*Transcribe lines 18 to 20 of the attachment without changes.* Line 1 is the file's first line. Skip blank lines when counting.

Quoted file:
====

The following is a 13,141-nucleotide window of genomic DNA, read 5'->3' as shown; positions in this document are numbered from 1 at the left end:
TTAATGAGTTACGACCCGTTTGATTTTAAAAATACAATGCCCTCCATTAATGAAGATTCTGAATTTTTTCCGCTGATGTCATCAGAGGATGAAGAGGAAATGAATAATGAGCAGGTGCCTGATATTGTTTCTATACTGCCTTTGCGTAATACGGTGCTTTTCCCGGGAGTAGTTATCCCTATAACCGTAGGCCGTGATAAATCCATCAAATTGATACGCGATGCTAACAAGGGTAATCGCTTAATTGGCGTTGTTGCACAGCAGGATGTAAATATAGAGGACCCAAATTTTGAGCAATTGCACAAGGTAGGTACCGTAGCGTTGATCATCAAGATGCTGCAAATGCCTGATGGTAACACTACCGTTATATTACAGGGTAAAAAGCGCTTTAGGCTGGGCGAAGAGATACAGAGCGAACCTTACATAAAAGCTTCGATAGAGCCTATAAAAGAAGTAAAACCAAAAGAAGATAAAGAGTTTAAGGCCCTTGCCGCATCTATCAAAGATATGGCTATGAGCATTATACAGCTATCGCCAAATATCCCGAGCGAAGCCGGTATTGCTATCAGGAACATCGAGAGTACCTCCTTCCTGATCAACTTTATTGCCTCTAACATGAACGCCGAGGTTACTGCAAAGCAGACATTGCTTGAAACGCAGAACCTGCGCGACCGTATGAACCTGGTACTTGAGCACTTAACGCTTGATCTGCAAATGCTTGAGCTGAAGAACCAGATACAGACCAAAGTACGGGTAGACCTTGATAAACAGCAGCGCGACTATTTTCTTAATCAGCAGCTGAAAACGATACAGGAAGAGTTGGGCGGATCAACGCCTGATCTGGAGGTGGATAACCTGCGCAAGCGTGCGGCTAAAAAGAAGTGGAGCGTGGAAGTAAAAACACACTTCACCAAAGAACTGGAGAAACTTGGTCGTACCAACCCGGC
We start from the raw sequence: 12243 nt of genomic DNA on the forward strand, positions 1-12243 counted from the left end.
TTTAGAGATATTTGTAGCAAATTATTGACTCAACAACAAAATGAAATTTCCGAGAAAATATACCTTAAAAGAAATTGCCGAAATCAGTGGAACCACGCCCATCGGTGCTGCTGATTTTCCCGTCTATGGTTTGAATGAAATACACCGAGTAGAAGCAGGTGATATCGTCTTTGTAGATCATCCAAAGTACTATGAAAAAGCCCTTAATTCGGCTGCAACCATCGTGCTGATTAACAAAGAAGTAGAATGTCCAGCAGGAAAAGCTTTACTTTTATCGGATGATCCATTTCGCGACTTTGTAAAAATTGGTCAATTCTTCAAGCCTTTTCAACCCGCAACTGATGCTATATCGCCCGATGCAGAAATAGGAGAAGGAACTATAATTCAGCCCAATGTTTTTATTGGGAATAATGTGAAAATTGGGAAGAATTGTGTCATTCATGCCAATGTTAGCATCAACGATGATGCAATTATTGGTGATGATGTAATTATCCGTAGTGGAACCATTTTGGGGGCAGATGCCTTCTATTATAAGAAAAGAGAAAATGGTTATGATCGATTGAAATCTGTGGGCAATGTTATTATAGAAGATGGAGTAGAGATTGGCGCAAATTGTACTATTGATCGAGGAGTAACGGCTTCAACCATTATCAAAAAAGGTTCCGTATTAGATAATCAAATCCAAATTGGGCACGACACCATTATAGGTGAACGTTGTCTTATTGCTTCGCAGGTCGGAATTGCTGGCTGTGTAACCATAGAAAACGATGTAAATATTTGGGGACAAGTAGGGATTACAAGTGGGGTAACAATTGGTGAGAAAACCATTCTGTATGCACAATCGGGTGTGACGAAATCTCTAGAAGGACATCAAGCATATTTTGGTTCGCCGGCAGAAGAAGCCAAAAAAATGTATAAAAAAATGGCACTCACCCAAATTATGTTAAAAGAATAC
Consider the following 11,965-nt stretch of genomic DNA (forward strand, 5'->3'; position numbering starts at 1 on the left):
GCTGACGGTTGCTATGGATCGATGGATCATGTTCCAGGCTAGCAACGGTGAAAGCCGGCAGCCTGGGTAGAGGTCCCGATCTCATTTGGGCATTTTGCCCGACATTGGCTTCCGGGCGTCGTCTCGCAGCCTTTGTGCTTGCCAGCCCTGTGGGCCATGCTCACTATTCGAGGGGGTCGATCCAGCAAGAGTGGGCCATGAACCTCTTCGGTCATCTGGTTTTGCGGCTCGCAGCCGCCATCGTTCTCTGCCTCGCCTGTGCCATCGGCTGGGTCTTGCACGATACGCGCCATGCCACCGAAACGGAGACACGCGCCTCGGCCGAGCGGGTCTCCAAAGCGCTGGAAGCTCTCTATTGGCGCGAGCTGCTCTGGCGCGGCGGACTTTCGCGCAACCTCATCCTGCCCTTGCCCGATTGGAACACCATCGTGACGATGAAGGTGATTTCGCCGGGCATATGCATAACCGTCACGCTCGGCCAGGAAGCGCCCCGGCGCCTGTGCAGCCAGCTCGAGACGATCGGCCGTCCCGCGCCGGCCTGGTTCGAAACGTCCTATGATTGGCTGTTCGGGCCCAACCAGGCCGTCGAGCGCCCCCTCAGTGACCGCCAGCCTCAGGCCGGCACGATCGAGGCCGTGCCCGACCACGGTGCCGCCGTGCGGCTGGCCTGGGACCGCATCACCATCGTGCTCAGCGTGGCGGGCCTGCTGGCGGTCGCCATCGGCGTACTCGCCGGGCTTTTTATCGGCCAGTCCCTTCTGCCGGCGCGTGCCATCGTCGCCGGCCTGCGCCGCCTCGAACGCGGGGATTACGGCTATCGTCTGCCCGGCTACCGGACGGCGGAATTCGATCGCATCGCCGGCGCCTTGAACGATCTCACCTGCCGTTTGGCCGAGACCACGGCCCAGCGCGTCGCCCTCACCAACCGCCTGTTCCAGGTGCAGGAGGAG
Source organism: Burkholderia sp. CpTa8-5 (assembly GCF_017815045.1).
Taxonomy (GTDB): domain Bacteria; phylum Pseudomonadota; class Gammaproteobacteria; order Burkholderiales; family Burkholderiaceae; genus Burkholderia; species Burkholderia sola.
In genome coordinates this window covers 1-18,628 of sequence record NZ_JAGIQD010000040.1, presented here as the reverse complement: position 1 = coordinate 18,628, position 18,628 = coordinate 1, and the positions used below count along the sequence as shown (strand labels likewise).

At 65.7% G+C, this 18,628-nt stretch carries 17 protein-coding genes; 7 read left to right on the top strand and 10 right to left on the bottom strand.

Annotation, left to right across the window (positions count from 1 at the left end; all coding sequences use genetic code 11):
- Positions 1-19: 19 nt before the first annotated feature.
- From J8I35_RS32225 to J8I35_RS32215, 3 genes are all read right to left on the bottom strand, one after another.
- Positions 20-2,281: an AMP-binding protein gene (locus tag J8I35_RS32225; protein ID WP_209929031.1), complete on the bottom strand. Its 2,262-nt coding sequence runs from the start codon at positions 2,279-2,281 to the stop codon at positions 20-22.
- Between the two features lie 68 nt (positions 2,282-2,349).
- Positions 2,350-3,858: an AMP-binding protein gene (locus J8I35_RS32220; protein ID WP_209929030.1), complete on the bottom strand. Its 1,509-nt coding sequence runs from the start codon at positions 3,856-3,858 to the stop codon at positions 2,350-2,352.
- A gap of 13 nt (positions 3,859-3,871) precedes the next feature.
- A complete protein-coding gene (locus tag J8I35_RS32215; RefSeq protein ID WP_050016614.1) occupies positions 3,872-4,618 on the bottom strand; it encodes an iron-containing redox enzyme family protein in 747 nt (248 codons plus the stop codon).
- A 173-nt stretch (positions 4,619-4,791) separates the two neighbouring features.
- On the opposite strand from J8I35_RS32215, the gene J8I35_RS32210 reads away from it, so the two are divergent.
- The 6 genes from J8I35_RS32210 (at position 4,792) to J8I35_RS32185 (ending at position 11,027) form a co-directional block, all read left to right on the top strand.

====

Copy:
- A complete protein-coding gene (locus tag J8I35_RS32215; RefSeq protein ID WP_050016614.1) occupies positions 3,872-4,618 on the bottom strand; it encodes an iron-containing redox enzyme family protein in 747 nt (248 codons plus the stop codon).
- A 173-nt stretch (positions 4,619-4,791) separates the two neighbouring features.
- On the opposite strand from J8I35_RS32215, the gene J8I35_RS32210 reads away from it, so the two are divergent.